by Elizabeth Stephens
Surveillance State, No Hop Skotch, and No Smiles!
As I said we were not allowed to go out and play at home, nor be seen to have fun even when we went to school. Selma was always around, it was the control issue. She would tell us not to participate in any of the games during recess. She wanted us to become outcasts on the playground as well. Selma intentionally passed by the school and caught me playing hop scotch one day. She came onto the school grounds and yelled at me. It was like having Big Brother in the 1950’s, she was always watching.
Selma would constantly tell us how ridiculous we looked and how everyone was laughing at us. Not only were Adrian and I told not to participate during any kind of games we were not even allowed to talk to anyone. On several occasions Selma told us that she drove past the school and saw us smiling. How does a child answer a comment like that? The teachers and the other children would ask us why we did not join in and we would make up some excuse, but how could we have told them we were oppressed and we were not allowed to participate? We probably did not even know how to express our situation. Really we did not even know how or where to begin. This is what we were up against, how could a parent be that controlling? I would try hard to make her love me, but it just was not meant to be. When I would even look up at her she would often say to me ‘if looks could kill, she would be dead.’ What was I going to do?
Did anyone love us or was anyone concerned about us? According to Selma, she was the only one that defended us and everyone else just made fun of us. Selma would tell us that all of our teachers would call her up and tell her how stupid and funny looking we were.
She would also say that everyone talked about how strange we both were and that she was our only advocate. We were being set up and indoctrinated from an early age for failure.
The Aunts did have some contact through a teacher that would pass on information about our well-being or lack of it. That was our only contact with them, but even then we were under Selma’s oppressive thumb. Independent thinking was a challenge. We were always afraid we would get in trouble, but in reality, we were always in trouble.
The Aunts once got special permission and came on campus to visit us once. They took the following picture of Adrian and me at Emerson Junior High School in West Los Angeles, California. It looks like two little girls in the depression era.
Ugly Shoes and Pink Butch Wax on the Westside
I once showed an older lady this picture and she said how cute. I was shocked. How could she say that?
The following picture was taken at my graduation and one can see the comparison more clearly.
First Row on Left. Photo of me graduating from Westwood Elementary School when I was 12 years old.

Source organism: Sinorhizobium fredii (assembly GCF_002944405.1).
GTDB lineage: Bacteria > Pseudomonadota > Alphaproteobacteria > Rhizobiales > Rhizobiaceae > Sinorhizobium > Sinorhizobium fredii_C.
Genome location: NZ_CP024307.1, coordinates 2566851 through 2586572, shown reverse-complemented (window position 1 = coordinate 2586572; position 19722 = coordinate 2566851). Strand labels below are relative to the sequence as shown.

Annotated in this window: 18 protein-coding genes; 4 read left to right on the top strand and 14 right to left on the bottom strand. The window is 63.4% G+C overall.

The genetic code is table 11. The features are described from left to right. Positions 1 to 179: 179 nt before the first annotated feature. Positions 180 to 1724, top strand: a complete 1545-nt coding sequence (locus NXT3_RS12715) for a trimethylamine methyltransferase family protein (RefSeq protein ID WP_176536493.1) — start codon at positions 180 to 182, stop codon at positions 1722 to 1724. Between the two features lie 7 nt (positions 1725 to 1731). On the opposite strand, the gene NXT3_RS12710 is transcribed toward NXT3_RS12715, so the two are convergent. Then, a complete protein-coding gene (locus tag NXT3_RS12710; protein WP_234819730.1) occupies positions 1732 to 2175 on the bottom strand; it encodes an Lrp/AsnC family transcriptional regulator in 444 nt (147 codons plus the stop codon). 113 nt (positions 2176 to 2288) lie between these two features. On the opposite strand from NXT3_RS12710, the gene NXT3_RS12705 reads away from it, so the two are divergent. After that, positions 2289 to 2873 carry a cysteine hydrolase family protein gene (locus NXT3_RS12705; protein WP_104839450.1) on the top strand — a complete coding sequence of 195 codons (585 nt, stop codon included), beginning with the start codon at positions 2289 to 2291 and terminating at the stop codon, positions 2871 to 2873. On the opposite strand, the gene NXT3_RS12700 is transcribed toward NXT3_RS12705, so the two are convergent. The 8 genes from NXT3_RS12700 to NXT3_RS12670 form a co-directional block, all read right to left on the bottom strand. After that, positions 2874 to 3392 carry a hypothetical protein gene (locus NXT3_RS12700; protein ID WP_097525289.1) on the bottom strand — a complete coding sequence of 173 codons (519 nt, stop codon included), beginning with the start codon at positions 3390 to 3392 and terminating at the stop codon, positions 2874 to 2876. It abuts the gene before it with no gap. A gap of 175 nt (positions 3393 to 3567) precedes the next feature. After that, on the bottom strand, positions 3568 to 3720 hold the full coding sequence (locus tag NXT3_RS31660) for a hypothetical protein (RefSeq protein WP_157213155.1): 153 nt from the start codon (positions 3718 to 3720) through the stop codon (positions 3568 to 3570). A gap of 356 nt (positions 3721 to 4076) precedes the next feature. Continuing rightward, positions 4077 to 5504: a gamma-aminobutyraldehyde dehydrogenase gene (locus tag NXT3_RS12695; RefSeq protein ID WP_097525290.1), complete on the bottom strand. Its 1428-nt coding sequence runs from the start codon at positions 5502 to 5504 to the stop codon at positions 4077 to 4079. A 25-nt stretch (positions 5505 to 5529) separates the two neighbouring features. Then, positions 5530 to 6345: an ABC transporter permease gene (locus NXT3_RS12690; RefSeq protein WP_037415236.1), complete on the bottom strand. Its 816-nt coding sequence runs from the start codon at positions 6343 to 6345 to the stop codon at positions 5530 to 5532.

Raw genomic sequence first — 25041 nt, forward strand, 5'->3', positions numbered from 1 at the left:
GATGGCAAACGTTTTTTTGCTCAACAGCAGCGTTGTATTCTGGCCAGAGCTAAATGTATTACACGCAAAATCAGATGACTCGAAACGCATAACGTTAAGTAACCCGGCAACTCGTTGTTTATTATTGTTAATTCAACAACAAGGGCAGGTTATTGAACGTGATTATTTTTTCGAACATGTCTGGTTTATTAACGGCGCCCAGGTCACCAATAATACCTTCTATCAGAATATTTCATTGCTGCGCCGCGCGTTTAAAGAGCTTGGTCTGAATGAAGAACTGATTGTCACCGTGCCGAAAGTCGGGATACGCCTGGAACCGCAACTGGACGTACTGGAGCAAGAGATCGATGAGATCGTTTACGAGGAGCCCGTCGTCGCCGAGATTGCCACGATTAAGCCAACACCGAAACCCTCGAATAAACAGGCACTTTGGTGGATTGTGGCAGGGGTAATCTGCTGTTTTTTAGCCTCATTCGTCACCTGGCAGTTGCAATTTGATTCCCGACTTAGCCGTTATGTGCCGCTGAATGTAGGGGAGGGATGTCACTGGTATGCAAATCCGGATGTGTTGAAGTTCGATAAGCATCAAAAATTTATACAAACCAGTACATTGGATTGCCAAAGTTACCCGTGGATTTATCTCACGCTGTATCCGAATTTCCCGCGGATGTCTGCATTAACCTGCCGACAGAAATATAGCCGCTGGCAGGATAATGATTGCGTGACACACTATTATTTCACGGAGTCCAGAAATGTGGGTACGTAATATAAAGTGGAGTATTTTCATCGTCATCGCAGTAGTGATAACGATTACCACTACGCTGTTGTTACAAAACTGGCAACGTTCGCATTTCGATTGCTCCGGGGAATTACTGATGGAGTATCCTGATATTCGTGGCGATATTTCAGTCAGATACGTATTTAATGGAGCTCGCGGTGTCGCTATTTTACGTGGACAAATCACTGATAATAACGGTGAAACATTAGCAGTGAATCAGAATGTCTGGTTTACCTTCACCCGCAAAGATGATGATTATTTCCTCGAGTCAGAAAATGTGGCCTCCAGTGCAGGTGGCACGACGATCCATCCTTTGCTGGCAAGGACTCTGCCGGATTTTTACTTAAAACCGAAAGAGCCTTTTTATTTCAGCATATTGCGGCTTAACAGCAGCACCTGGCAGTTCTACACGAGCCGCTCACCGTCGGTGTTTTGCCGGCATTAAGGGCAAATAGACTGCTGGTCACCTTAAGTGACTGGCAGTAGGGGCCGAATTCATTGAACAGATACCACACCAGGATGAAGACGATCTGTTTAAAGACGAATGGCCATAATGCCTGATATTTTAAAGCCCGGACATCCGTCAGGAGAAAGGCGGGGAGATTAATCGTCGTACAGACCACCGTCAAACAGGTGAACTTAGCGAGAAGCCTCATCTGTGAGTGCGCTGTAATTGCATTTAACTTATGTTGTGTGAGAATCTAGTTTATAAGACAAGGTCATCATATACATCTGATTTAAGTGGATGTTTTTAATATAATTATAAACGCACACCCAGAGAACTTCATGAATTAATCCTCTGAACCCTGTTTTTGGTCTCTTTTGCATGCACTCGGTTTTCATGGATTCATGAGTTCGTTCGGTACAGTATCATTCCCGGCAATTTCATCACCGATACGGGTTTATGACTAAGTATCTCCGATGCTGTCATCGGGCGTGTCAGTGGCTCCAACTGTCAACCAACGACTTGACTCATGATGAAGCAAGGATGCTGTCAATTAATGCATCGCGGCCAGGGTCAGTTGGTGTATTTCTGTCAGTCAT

The first time I saw this photo was many, many years later. This also came from my Aunt’s possessions. They cared enough to get a copy of my graduating picture; which was amazing to me.
I thought I looked very out of place at this upper class school in Westwood which is located near UCLA in a very affluent neighborhood. It’s interesting that I was standing in full view, whereas if I was in the crowd you could not tell if I was a boy or a girl. How embarrassing it was that I had on saddle shoes as they were called back then, when all the other girls had knee high dresses and patent white shoes~no doubt patterned after the famous actress Audrey Hepburn who had just won an academy award for her leading role in My Fair Lady. As I remembered the dress Selma had chosen for me to wear, I must say it was the second ugliest dress I had ever seen.
Back in the 1950’s it was the time of Elvis and his slicked back hair. Like Elvis our hair was always done up with pink, greasy, butch wax~compliments of Selma. The butch wax was an unacceptable practice for girls, and Selma would even leave some uncombed in patches. She said it would make our hair soft. Our hair was routinely chopped off and it looked short and ugly, compliments of Selma.
Selma, in addition would always brush our hair very hard, almost like beating us. The brush would be dipped in water, so much so that our clothes were all wet. She made sure our clothing was dripping wet before we left for school. She would also accuse me of staying up all night and curling my hair. She did not want me to have any curls. How does a child understand this? I still do not know.
The first time I read Jane Eyre I identified with her situation perfectly. She too was raised in an orphanage and when the headmaster saw a girl that had curls and he commanded that those locks be cut off immediately. Often I would cry for I could feel Selma was doing these things intentionally, today I know she was, but then, after all, Selma kept saying she loved me.
Selma would make us wear the same dress for a week, and that was totally embarrassing in grammar school or in any school. This made us further outcasts as she planned. To make matters even worse they were the ugliest clothes you can image and they were oversized. Selma would go to the store and pick out about ten dresses and come home and make us try them on. We got to keep the worst of the worst. Then she would take the rest back. That is how we got all our clothing.
From time to time I would snap and would stand up to her. Before I entered High School, I could not take this kind of treatment any more. I told her that I wanted to wear my own clothes and pick them out by myself. It was a major victory for me and I got to do it. More often though, she would achieve her objectives after wearing me down.